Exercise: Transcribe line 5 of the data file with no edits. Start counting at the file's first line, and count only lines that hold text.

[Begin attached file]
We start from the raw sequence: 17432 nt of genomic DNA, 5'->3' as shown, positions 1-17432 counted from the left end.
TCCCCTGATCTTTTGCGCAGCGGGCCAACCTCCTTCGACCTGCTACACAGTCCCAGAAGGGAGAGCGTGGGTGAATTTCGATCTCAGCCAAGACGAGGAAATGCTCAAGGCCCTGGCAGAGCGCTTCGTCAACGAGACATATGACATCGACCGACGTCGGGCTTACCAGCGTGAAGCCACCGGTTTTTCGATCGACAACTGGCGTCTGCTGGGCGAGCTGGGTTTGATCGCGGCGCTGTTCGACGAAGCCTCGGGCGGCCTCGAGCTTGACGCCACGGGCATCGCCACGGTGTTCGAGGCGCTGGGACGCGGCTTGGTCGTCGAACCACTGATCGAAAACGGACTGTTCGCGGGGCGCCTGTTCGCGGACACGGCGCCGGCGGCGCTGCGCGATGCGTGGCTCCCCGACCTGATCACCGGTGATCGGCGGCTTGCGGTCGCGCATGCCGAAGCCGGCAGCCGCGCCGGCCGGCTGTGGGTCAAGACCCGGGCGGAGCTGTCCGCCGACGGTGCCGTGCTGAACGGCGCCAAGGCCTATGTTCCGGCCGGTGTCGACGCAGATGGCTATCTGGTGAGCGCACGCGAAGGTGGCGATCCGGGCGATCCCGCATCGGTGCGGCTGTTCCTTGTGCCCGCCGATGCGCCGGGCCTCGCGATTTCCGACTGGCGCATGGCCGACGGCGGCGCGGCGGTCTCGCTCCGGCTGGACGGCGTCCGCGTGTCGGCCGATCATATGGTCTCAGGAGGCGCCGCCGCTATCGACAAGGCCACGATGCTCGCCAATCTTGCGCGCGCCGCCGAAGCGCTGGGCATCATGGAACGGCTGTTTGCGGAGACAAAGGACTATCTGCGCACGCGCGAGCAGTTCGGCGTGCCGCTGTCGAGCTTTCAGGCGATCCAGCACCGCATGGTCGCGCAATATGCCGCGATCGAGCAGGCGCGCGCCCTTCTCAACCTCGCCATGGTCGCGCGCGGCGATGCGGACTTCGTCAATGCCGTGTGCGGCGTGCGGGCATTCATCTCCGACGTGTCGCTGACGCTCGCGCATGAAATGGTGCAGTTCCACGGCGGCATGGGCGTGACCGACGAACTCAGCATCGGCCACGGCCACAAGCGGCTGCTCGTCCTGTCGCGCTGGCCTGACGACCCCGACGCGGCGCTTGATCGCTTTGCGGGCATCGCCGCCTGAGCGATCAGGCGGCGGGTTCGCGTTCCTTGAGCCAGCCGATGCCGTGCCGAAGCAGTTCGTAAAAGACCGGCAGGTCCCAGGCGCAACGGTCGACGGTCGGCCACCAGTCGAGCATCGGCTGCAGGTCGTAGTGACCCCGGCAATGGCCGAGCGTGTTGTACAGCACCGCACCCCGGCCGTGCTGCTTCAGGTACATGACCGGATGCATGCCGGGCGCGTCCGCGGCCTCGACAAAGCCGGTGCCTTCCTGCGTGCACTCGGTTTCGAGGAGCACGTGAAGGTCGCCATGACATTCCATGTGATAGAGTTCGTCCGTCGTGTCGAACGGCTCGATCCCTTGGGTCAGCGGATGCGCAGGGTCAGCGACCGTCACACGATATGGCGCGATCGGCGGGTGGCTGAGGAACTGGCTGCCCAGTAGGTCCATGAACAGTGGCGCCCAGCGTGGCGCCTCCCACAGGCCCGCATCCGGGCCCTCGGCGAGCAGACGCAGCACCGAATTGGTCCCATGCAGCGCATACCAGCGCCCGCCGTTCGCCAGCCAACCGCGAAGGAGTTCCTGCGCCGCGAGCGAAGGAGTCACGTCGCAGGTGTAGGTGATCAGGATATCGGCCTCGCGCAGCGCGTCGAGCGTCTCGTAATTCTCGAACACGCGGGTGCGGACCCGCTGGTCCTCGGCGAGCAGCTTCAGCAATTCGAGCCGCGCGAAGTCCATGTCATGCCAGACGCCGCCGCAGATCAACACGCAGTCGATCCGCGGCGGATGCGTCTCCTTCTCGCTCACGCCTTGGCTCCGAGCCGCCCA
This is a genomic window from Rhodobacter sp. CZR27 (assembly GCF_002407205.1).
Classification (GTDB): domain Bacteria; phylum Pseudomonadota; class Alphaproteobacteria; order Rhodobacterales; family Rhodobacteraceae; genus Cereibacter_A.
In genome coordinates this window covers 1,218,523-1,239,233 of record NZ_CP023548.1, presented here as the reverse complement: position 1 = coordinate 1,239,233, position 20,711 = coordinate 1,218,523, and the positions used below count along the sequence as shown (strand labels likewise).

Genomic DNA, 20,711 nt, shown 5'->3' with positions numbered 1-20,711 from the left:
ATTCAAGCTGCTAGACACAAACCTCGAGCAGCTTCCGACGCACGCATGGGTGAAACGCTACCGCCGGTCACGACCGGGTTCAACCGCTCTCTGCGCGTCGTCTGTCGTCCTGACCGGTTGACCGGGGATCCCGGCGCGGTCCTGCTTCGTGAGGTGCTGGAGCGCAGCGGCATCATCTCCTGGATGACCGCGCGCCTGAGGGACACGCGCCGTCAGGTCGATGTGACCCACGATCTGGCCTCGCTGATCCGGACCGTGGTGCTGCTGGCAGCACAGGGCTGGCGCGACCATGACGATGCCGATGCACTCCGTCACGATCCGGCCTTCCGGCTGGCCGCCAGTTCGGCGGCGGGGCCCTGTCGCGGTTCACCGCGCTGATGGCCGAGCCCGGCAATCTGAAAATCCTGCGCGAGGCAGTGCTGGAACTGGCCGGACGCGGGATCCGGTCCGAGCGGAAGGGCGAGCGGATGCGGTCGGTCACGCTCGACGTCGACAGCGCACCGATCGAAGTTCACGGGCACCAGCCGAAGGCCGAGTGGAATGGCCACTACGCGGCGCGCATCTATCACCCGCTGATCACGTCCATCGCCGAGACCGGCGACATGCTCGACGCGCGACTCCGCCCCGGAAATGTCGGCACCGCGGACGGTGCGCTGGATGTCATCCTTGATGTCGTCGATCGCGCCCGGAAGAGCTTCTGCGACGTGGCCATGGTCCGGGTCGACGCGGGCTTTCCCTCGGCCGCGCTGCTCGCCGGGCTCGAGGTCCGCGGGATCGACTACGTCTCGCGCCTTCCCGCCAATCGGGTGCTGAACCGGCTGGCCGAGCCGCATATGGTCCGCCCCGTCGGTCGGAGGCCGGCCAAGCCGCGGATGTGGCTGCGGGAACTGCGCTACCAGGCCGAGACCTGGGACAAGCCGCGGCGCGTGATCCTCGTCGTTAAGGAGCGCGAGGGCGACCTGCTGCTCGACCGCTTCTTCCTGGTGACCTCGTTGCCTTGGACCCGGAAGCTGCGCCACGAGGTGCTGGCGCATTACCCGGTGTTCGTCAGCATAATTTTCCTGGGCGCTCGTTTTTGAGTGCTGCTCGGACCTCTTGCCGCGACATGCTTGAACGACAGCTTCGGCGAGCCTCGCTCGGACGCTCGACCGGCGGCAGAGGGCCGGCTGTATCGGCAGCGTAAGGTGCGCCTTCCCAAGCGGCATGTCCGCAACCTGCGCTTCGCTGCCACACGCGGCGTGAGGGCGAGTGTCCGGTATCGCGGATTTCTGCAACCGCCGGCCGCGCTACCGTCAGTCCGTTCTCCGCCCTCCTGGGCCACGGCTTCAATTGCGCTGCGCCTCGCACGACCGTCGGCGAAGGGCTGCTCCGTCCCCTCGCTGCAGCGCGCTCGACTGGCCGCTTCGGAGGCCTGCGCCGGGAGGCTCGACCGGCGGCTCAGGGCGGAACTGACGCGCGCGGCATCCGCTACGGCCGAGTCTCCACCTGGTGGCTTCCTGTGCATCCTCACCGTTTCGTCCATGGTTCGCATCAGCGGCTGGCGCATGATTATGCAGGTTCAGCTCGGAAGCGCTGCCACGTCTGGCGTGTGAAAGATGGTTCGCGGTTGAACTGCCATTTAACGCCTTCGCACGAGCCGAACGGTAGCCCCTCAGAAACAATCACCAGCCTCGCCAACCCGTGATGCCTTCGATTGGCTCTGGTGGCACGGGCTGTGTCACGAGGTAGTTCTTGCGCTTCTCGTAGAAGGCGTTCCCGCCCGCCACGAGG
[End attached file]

In genome coordinates this window covers 1,218,523-1,239,233 of record NZ_CP023548.1, presented here as the reverse complement: position 1 = coordinate 1,239,233, position 20,711 = coordinate 1,218,523, and the positions used below count along the sequence as shown (strand labels likewise).